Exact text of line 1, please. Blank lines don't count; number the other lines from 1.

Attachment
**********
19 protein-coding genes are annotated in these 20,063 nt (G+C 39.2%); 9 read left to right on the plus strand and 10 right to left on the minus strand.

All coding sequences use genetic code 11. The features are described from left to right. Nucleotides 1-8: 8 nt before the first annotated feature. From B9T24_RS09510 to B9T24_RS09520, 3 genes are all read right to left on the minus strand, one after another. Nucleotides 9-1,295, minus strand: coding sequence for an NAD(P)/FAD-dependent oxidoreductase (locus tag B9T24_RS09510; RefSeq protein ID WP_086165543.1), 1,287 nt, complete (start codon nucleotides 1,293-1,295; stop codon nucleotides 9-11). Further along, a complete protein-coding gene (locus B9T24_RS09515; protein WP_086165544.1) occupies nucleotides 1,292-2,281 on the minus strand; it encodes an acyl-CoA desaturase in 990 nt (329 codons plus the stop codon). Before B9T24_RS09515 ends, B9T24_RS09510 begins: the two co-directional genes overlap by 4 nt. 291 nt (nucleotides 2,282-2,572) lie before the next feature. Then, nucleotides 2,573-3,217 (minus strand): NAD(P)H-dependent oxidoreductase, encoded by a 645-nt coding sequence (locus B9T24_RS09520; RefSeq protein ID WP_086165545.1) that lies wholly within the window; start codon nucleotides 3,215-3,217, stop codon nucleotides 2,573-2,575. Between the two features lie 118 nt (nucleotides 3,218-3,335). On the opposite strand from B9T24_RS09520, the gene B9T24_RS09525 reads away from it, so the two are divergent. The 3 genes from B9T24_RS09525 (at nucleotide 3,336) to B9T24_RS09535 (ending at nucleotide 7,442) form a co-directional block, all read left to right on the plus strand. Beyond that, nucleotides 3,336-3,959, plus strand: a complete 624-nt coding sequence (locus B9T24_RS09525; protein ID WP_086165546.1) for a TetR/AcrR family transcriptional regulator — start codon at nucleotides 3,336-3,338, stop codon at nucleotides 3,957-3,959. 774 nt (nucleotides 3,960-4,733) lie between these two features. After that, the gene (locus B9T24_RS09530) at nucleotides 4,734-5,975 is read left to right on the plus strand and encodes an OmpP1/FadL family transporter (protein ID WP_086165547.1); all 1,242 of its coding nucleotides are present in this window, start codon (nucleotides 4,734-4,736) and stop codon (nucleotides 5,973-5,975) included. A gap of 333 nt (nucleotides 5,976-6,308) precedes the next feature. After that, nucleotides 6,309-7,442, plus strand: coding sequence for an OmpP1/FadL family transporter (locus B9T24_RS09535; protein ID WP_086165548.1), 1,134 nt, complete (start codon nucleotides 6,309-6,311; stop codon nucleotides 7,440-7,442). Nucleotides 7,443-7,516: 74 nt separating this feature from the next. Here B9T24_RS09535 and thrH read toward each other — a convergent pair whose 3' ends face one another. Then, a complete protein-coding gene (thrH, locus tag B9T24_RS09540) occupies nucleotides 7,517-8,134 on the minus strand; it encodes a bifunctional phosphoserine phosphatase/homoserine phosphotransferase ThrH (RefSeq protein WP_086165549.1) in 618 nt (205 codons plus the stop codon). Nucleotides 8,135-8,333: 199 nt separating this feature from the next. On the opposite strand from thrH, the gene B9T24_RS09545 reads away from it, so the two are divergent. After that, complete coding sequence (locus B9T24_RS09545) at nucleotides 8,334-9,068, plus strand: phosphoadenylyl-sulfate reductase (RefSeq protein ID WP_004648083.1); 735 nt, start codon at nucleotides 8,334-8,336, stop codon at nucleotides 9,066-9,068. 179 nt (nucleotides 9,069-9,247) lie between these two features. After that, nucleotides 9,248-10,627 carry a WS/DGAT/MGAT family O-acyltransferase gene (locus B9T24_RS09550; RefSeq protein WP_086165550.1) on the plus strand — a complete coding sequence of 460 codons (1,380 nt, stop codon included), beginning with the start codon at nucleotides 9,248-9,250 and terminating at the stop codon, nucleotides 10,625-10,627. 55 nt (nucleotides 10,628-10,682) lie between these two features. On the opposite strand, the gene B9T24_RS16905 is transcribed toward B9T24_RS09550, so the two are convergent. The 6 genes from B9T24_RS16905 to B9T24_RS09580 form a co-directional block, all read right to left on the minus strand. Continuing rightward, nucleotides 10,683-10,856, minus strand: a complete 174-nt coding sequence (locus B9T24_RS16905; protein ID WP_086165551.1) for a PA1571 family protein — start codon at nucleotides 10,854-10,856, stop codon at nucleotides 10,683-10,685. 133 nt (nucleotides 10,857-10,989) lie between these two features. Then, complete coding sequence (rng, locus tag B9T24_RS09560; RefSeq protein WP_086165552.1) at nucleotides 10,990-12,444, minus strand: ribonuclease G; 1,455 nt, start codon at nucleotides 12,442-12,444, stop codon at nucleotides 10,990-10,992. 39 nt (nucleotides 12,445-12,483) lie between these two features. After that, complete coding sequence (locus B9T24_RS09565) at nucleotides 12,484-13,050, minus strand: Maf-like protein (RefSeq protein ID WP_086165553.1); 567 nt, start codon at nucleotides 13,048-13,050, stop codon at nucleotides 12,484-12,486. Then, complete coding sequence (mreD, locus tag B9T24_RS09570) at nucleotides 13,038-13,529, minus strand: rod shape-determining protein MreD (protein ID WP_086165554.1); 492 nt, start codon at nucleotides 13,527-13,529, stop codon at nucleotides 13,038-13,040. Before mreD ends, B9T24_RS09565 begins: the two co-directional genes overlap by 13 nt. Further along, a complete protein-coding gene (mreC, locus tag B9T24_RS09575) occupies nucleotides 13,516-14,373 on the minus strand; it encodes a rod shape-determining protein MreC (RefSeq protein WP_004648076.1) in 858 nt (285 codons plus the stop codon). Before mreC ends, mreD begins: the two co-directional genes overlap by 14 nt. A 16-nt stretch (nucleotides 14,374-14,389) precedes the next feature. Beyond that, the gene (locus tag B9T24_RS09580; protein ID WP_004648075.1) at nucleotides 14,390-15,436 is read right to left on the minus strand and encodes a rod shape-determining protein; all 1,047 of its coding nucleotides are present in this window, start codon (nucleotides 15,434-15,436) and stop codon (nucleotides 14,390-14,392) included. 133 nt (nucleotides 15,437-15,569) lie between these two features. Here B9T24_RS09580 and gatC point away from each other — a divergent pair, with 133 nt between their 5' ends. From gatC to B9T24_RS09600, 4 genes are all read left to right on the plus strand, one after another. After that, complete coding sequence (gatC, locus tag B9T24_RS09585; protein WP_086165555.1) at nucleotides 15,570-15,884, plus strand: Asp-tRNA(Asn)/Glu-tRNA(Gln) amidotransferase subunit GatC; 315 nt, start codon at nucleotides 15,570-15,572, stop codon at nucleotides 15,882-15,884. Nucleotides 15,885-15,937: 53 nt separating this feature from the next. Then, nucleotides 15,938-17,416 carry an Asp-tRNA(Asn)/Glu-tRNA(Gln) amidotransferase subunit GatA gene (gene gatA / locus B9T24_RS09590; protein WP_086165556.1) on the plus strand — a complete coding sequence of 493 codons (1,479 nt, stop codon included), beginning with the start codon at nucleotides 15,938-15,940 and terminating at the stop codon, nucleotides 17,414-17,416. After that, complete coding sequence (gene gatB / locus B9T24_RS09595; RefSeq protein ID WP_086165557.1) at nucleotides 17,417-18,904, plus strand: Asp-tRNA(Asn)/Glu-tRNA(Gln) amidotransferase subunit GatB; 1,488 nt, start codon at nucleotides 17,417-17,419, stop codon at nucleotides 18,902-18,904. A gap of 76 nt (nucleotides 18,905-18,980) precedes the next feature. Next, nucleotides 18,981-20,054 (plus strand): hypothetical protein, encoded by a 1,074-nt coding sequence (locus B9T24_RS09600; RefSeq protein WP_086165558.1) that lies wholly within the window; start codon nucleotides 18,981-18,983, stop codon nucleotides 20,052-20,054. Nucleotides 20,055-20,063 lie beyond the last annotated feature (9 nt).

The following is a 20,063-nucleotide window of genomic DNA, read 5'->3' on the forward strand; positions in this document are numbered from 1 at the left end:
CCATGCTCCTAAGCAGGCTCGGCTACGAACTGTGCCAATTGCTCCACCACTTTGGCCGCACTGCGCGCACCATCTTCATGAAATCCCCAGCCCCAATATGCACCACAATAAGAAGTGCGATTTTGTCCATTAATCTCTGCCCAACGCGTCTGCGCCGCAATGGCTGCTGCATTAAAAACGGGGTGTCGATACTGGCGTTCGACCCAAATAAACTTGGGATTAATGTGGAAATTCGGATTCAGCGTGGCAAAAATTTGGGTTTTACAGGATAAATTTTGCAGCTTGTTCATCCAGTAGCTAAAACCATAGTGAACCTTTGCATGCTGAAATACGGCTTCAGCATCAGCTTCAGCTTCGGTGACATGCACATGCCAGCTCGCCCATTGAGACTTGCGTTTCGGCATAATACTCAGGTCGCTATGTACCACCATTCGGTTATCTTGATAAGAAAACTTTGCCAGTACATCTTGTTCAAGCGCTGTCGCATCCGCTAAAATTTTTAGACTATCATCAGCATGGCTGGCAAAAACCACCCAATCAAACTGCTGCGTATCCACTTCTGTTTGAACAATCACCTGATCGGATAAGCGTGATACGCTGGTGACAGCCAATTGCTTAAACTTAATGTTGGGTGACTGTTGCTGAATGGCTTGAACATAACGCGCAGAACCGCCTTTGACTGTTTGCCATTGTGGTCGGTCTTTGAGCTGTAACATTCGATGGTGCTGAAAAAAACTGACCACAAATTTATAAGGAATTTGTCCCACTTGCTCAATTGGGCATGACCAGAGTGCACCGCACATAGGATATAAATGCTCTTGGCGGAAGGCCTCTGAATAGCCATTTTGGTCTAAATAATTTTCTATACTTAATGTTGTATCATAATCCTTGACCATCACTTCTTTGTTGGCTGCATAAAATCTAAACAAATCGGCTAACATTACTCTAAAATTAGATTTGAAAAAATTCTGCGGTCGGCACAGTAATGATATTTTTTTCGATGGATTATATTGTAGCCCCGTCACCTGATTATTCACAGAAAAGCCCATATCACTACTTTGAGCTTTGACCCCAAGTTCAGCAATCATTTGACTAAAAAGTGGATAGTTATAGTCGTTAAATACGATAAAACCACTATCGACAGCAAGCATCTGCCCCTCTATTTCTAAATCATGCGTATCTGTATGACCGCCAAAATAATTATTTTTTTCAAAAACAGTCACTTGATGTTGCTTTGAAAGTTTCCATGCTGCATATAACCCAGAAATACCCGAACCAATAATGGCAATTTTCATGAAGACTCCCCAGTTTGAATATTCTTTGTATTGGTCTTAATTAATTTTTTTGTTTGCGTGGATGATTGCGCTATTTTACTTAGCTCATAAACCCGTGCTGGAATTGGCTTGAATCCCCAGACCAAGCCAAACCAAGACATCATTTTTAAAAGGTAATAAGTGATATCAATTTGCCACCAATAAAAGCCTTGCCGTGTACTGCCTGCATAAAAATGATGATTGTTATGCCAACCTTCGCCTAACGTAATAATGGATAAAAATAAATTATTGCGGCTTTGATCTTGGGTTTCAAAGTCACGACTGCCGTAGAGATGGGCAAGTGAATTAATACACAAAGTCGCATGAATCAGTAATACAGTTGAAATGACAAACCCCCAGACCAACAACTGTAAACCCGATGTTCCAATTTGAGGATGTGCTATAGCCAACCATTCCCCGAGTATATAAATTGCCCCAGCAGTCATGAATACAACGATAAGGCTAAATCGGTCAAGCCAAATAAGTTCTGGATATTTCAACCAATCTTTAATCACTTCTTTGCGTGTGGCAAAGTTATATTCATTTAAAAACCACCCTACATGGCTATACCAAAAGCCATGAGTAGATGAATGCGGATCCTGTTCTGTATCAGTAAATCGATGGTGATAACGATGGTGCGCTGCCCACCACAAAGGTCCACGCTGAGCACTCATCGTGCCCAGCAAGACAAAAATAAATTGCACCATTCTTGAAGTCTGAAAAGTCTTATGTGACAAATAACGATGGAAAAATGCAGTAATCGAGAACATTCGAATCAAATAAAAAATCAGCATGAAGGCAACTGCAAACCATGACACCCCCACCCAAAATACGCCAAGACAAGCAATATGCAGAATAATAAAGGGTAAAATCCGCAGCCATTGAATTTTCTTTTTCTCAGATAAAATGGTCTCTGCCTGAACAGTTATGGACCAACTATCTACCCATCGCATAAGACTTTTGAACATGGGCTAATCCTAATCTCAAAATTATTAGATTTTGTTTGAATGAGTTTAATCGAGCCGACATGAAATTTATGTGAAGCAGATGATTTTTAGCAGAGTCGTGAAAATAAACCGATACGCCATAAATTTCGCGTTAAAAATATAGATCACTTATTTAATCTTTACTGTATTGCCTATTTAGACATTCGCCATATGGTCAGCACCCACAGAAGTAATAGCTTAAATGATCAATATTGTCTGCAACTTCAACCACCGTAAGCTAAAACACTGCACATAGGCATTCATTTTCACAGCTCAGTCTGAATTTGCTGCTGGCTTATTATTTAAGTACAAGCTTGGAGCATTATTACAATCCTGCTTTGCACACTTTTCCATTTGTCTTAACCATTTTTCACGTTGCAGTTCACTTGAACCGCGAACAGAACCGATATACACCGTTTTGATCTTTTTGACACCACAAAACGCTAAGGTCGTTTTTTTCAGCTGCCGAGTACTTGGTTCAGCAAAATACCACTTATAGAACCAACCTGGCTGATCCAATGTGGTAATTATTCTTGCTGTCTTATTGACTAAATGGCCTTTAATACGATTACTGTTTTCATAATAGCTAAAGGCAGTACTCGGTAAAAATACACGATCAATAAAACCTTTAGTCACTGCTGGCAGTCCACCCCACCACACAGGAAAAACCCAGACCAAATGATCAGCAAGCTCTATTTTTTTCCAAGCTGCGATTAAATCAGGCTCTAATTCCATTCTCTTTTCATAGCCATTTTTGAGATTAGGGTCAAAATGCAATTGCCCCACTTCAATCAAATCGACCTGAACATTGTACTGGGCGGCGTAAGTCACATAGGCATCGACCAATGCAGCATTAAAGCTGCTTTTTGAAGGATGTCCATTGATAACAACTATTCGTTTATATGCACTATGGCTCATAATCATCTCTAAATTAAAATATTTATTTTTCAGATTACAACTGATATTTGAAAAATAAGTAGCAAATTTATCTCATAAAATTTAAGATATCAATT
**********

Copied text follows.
19 protein-coding genes are annotated in these 20,063 nt (G+C 39.2%); 9 read left to right on the plus strand and 10 right to left on the minus strand.